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Anderton Sinks National Fish Policy

NEW ZEALAND - Phil Heatley needs to get out more and take the full view of the fishing and aquaculture sector rather than just run with the prejudices of a few fishing businessmen, Fisheries Minister Jim Anderton said today.

He said National's policy on fishing and aquaculture published today showed that National was out of touch with the sector and its needs.

"For example, saying that National would give fishers the final say on marine reserves demonstrates Phil Heatley's lack of understanding in this area. The minister of fisheries is already the last decider of those reserves - that's why the contentious Great Barrier Island reserve proposal didn't go ahead.

"It's not a problem that can be fixed by wishing, or crossing your fingers."
Fisheries Minister Jim Anderton

Likewise with fish stocks scientists - on more than one occasion, ministry officials have told the primary production select committee, which Phil Heatley sits on, that there is a global shortage of fish stocks scientists. Currently, we deal with that shortage by contracting in fish stocks scientists from other organisations for specific projects while continuing to recruit internationally. It's not a problem that can be fixed by wishing, or crossing your fingers."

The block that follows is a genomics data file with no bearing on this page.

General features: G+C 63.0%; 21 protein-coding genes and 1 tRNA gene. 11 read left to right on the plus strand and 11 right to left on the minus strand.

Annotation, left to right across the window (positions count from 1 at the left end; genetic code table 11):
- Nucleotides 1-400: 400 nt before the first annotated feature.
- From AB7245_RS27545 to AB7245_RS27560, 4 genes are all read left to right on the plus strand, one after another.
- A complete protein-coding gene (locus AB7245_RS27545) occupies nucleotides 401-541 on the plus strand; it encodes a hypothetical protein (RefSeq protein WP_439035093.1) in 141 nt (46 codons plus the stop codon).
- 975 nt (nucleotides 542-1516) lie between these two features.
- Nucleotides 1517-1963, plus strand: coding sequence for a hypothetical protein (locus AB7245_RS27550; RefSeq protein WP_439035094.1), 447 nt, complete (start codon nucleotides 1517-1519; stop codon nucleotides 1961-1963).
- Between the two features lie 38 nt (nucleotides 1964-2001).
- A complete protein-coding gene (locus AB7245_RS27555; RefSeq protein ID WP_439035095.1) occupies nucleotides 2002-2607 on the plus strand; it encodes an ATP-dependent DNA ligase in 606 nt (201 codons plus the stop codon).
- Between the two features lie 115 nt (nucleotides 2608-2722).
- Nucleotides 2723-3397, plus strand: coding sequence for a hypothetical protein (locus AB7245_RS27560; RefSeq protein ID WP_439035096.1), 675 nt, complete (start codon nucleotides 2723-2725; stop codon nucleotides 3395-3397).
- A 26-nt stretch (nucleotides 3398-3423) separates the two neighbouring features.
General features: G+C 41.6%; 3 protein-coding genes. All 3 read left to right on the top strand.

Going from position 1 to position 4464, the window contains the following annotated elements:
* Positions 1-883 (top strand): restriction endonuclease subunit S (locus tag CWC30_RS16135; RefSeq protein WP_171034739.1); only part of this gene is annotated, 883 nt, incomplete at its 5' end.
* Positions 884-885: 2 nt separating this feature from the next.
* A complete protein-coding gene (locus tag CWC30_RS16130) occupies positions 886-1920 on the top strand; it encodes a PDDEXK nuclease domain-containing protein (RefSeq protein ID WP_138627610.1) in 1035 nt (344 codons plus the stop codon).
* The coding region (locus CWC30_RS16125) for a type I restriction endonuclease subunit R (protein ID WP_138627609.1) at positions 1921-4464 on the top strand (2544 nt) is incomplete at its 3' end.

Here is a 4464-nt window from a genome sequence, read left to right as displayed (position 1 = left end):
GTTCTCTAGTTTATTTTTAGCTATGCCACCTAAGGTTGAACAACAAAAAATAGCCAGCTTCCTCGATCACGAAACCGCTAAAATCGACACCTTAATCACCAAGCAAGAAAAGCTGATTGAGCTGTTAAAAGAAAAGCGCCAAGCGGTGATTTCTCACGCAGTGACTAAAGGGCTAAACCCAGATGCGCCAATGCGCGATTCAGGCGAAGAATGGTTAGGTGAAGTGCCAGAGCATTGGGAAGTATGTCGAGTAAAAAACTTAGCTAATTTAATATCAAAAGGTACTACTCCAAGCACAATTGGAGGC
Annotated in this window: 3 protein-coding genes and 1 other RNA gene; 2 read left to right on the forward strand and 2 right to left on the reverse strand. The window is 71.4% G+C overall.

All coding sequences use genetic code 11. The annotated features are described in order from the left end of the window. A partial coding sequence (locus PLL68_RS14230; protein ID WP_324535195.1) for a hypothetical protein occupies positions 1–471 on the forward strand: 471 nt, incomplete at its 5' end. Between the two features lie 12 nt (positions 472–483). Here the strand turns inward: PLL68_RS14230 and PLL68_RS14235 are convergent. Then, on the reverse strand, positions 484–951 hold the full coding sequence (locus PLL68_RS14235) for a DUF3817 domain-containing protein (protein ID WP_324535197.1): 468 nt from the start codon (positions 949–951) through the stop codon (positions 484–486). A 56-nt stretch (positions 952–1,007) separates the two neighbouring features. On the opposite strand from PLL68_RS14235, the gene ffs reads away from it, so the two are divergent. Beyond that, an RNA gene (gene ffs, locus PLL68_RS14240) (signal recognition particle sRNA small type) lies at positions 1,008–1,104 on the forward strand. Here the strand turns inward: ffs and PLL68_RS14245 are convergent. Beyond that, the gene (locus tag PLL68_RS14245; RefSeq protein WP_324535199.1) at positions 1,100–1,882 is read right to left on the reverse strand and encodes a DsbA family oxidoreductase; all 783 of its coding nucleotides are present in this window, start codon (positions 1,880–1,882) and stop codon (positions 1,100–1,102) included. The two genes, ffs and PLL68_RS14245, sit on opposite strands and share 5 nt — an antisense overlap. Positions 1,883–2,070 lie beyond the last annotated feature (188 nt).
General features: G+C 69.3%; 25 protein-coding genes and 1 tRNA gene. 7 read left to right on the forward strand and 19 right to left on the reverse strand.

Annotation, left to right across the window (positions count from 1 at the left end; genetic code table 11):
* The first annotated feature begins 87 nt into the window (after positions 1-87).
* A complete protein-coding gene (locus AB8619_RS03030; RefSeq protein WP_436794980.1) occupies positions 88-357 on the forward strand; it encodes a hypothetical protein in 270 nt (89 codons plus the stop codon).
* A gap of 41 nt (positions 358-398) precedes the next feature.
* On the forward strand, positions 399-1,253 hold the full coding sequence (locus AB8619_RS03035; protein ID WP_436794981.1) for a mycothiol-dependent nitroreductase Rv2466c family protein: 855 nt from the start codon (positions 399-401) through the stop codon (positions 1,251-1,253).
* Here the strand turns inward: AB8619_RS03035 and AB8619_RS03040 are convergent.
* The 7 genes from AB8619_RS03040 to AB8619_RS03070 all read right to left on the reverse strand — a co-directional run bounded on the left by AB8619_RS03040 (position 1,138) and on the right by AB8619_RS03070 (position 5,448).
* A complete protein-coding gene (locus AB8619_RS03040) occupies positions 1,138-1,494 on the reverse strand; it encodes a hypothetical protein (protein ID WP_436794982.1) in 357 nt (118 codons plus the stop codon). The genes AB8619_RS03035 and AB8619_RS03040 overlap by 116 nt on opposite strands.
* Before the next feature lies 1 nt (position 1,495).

Jim Anderton said that some fishing industry spokespeople liked to complain about increasing bureaucracy, but that wasn't borne out by the reality.

"Ministry staff numbers have increased as their tasks have increased. For example, more than 50 new fish stocks have been brought into the Quota Management System since 2002 and there is an increased emphasis on managing the environmental effects of fishing and monitoring marine biodiversity. In 1996, 64 species were managed under the QMS, in 183 stock areas. In 2007, 95 species were managed, in 628 areas.

"There has also been an increase in policy staff to meet the increased workloads in Treaty of Waitangi settlements and a wider policy work programme, and an increase in fisheries operations staff to work on the fisheries planning and Treaty of Waitangi deed of settlement obligations processes with fisheries stakeholders. This entails working with customary, commercial and recreational stakeholders to develop fisheries plans for about 30 key groups of fish stocks.

"All these are Crown-funded, not cost-recovered from industry positions."

Jim Anderton said MPs should be well aware of the developments with Maori aquaculture, and the current negotiations with Maori over space, as well as impending legislation to fix some issues around aquaculture allocation.

"It's no wonder this policy has actually been announced by the National Party rather than leaked - it's a weak document that either completely misses the point or adopts what the Government is already doing." Jim Anderton said he welcomed the National Party's belated commitment to sustainability and to improving aquaculture legislation, saying he hoped this meant legislation in both areas due to go through Parliament in the next couple of weeks would be supported by the party without any quibbling.

Further Reading

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